EdTech 502- The Internet for Educators has been one of the most fun, challenging, and rewarding courses I have taken since the beginning of my journey as an Educational Technology student. The course design, instructor feedback, quality and application of assignments, peer feedback in discussions, and the potential of being able to code using HTML and CSS, have all been very inspiring to me. I am very proud of the portfolio I created in this course!
In this entry I discuss the course design and my views of my instructor and feedback, as well as the various assignments and discussions that took place throughout the course.
The course was designed with a variety of types of students in mind. Although the assignments progressed in complexity in order to accommodate novice students, and included fantastic step-by-step tutorials, they also left plenty of room for creativity and demonstration of skills of more advanced learners. In order to support students, the instructor used different resources to allow for a variety of learning styles- from exemplary videos found randomly online to professional tutorials by Lynda, to individual skill development websites such as W3Schools, to instructor-created tutorials about each assignment. The progression of skills proved to be extremely helpful in my progress, from a student with no knowledge or understanding of coding to someone who could teach others how to create and adapt websites for their own use.
Instructor and Feedback
From the beginning of the course I was amazed by the frequency and quality of feedback we were given. In addition to the very detailed assignment explanations and tutorials, Dr. Lowenthal made sure to reply to our questions, thoughts and ideas very quickly and with great detail, and he always made sure to add a question which would provoke our thinking further. The synchronous meetings we had also contributed to our understanding, and allowed students to share ideas, ask questions, and find out more about the history or the future of design and different coding systems. But what most inspired me about Dr. Lowenthal was that every interaction I had with him, and every comment and reply to peers he shared, showed that not only he absolutely loves what he does, but also that he is honest, dedicated, and extremely knowledgeable on these topics. One simple example would be that when we had questions, he took the time to create video tutorials (screen captures) of himself going through the process of resolving our issues. He showed us that he is a life-long learner by having personal goals for the course, which were cut edge and experimental. Without his personal touch in this course I am not sure I would have enjoyed the many frustrating moments I had while attempting to do what I conceptualized.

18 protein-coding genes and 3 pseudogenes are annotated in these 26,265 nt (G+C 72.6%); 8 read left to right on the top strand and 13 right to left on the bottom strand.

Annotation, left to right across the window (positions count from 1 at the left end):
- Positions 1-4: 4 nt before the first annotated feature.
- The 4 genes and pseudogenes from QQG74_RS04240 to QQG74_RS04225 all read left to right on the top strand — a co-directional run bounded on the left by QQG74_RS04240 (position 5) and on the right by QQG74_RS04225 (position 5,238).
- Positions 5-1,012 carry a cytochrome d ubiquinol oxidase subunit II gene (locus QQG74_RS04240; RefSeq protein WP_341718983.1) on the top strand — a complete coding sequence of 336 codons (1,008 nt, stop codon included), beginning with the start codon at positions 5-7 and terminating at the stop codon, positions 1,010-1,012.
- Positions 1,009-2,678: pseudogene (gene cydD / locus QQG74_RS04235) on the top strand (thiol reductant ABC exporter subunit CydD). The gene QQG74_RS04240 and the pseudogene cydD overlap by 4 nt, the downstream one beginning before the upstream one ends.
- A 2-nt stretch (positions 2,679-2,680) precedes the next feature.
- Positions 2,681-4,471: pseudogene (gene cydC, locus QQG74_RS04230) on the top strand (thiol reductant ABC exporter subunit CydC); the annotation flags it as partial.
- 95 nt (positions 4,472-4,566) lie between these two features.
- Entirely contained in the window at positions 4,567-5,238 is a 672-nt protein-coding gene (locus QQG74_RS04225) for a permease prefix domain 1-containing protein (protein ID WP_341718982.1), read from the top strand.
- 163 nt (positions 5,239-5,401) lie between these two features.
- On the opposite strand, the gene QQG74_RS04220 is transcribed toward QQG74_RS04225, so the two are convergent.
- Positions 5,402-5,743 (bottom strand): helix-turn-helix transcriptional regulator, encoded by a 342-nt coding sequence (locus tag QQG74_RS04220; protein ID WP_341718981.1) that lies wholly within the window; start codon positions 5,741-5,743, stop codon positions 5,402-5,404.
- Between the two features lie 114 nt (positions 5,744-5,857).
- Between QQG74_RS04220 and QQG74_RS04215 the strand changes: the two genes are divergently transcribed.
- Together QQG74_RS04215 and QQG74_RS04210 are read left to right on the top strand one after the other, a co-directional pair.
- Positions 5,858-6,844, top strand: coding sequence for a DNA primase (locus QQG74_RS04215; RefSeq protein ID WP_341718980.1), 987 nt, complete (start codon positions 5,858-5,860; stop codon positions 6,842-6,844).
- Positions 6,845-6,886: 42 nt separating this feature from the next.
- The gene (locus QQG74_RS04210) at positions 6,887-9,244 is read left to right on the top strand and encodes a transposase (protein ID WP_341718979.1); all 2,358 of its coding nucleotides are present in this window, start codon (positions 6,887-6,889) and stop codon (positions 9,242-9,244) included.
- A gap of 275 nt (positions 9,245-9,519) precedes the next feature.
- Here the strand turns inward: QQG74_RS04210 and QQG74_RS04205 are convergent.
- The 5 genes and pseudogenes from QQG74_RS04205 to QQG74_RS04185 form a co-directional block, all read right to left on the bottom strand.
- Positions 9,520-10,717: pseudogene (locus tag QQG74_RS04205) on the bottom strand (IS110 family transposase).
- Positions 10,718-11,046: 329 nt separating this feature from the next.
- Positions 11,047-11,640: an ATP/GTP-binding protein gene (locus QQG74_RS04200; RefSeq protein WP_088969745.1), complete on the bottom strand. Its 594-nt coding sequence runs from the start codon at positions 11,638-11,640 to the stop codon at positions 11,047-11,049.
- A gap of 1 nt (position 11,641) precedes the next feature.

Quality and Application of Assignments
As I noted in my previous entry, the progression of assignments allowed me to slowly develop new skills while continuing to practice existing ones. What I thought was the most effective was the authentic need to create web pages rather than design and create them for skill development’s sake. The assignments were both relevant and authentic, and allowed me to develop not only my coding skills, but also my understanding of technology in the classroom, lesson design, and assessment. Through these assignments we were able to learn about creating web pages for different devices (Responsive Layouts), new features in HTML5, and more. Some of these skills were valuable not necessarily in order to complete assignments, but also to develop better conceptual understanding.